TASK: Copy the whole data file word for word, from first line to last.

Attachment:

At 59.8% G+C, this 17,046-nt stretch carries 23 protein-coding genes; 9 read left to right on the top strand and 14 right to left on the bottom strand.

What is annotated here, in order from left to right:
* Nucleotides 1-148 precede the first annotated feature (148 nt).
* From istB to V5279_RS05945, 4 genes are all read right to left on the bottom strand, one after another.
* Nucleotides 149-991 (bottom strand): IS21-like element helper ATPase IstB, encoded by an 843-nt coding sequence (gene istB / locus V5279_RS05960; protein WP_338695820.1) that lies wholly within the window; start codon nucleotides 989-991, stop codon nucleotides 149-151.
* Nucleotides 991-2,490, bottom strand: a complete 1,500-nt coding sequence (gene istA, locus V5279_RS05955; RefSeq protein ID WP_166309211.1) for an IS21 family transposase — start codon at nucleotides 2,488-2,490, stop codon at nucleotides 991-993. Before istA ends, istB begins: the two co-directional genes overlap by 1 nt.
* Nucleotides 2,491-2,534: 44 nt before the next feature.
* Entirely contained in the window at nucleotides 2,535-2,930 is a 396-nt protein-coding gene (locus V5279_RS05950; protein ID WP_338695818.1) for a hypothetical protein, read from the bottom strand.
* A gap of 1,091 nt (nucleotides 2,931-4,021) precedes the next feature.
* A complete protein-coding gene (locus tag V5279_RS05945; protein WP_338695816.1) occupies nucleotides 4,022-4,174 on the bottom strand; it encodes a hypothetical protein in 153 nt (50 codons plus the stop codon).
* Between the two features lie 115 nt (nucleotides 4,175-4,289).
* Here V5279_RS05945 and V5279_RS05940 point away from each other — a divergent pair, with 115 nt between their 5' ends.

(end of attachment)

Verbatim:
At 59.8% G+C, this 17,046-nt stretch carries 23 protein-coding genes; 9 read left to right on the top strand and 14 right to left on the bottom strand.

What is annotated here, in order from left to right:
* Nucleotides 1-148 precede the first annotated feature (148 nt).
* From istB to V5279_RS05945, 4 genes are all read right to left on the bottom strand, one after another.
* Nucleotides 149-991 (bottom strand): IS21-like element helper ATPase IstB, encoded by an 843-nt coding sequence (gene istB / locus V5279_RS05960; protein WP_338695820.1) that lies wholly within the window; start codon nucleotides 989-991, stop codon nucleotides 149-151.
* Nucleotides 991-2,490, bottom strand: a complete 1,500-nt coding sequence (gene istA, locus V5279_RS05955; RefSeq protein ID WP_166309211.1) for an IS21 family transposase — start codon at nucleotides 2,488-2,490, stop codon at nucleotides 991-993. Before istA ends, istB begins: the two co-directional genes overlap by 1 nt.
* Nucleotides 2,491-2,534: 44 nt before the next feature.
* Entirely contained in the window at nucleotides 2,535-2,930 is a 396-nt protein-coding gene (locus V5279_RS05950; protein ID WP_338695818.1) for a hypothetical protein, read from the bottom strand.
* A gap of 1,091 nt (nucleotides 2,931-4,021) precedes the next feature.
* A complete protein-coding gene (locus tag V5279_RS05945; protein WP_338695816.1) occupies nucleotides 4,022-4,174 on the bottom strand; it encodes a hypothetical protein in 153 nt (50 codons plus the stop codon).
* Between the two features lie 115 nt (nucleotides 4,175-4,289).
* Here V5279_RS05945 and V5279_RS05940 point away from each other — a divergent pair, with 115 nt between their 5' ends.